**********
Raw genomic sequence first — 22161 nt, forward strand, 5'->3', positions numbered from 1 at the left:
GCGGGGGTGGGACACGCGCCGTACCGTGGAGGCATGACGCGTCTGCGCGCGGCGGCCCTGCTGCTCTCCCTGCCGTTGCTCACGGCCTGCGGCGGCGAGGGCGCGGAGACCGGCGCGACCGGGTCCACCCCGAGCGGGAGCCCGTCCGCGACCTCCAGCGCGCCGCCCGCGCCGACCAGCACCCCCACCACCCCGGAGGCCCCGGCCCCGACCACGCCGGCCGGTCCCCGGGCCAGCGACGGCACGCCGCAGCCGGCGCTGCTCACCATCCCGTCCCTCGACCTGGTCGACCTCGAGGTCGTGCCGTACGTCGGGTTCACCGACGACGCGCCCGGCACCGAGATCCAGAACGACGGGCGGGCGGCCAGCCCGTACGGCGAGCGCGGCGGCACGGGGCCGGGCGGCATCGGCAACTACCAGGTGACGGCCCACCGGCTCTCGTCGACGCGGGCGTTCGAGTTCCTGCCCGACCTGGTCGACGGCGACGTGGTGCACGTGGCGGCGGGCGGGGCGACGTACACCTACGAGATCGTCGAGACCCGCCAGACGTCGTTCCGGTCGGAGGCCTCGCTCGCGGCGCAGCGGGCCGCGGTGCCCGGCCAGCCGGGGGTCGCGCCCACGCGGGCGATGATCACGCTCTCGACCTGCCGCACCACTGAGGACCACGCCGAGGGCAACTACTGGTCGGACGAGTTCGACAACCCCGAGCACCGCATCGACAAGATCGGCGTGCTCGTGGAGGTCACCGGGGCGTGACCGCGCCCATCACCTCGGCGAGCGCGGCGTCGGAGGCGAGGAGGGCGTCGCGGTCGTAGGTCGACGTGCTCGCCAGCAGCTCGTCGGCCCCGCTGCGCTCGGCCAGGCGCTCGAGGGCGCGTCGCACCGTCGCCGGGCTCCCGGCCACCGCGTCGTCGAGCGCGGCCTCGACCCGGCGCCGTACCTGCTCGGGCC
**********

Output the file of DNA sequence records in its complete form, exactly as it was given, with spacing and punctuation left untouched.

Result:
Raw genomic sequence first — 22161 nt, forward strand, 5'->3', positions numbered from 1 at the left:
GCGGGGGTGGGACACGCGCCGTACCGTGGAGGCATGACGCGTCTGCGCGCGGCGGCCCTGCTGCTCTCCCTGCCGTTGCTCACGGCCTGCGGCGGCGAGGGCGCGGAGACCGGCGCGACCGGGTCCACCCCGAGCGGGAGCCCGTCCGCGACCTCCAGCGCGCCGCCCGCGCCGACCAGCACCCCCACCACCCCGGAGGCCCCGGCCCCGACCACGCCGGCCGGTCCCCGGGCCAGCGACGGCACGCCGCAGCCGGCGCTGCTCACCATCCCGTCCCTCGACCTGGTCGACCTCGAGGTCGTGCCGTACGTCGGGTTCACCGACGACGCGCCCGGCACCGAGATCCAGAACGACGGGCGGGCGGCCAGCCCGTACGGCGAGCGCGGCGGCACGGGGCCGGGCGGCATCGGCAACTACCAGGTGACGGCCCACCGGCTCTCGTCGACGCGGGCGTTCGAGTTCCTGCCCGACCTGGTCGACGGCGACGTGGTGCACGTGGCGGCGGGCGGGGCGACGTACACCTACGAGATCGTCGAGACCCGCCAGACGTCGTTCCGGTCGGAGGCCTCGCTCGCGGCGCAGCGGGCCGCGGTGCCCGGCCAGCCGGGGGTCGCGCCCACGCGGGCGATGATCACGCTCTCGACCTGCCGCACCACTGAGGACCACGCCGAGGGCAACTACTGGTCGGACGAGTTCGACAACCCCGAGCACCGCATCGACAAGATCGGCGTGCTCGTGGAGGTCACCGGGGCGTGACCGCGCCCATCACCTCGGCGAGCGCGGCGTCGGAGGCGAGGAGGGCGTCGCGGTCGTAGGTCGACGTGCTCGCCAGCAGCTCGTCGGCCCCGCTGCGCTCGGCCAGGCGCTCGAGGGCGCGTCGCACCGTCGCCGGGCTCCCGGCCACCGCGTCGTCGAGCGCGGCCTCGACCCGGCGCCGTACCTGCTCGGGCC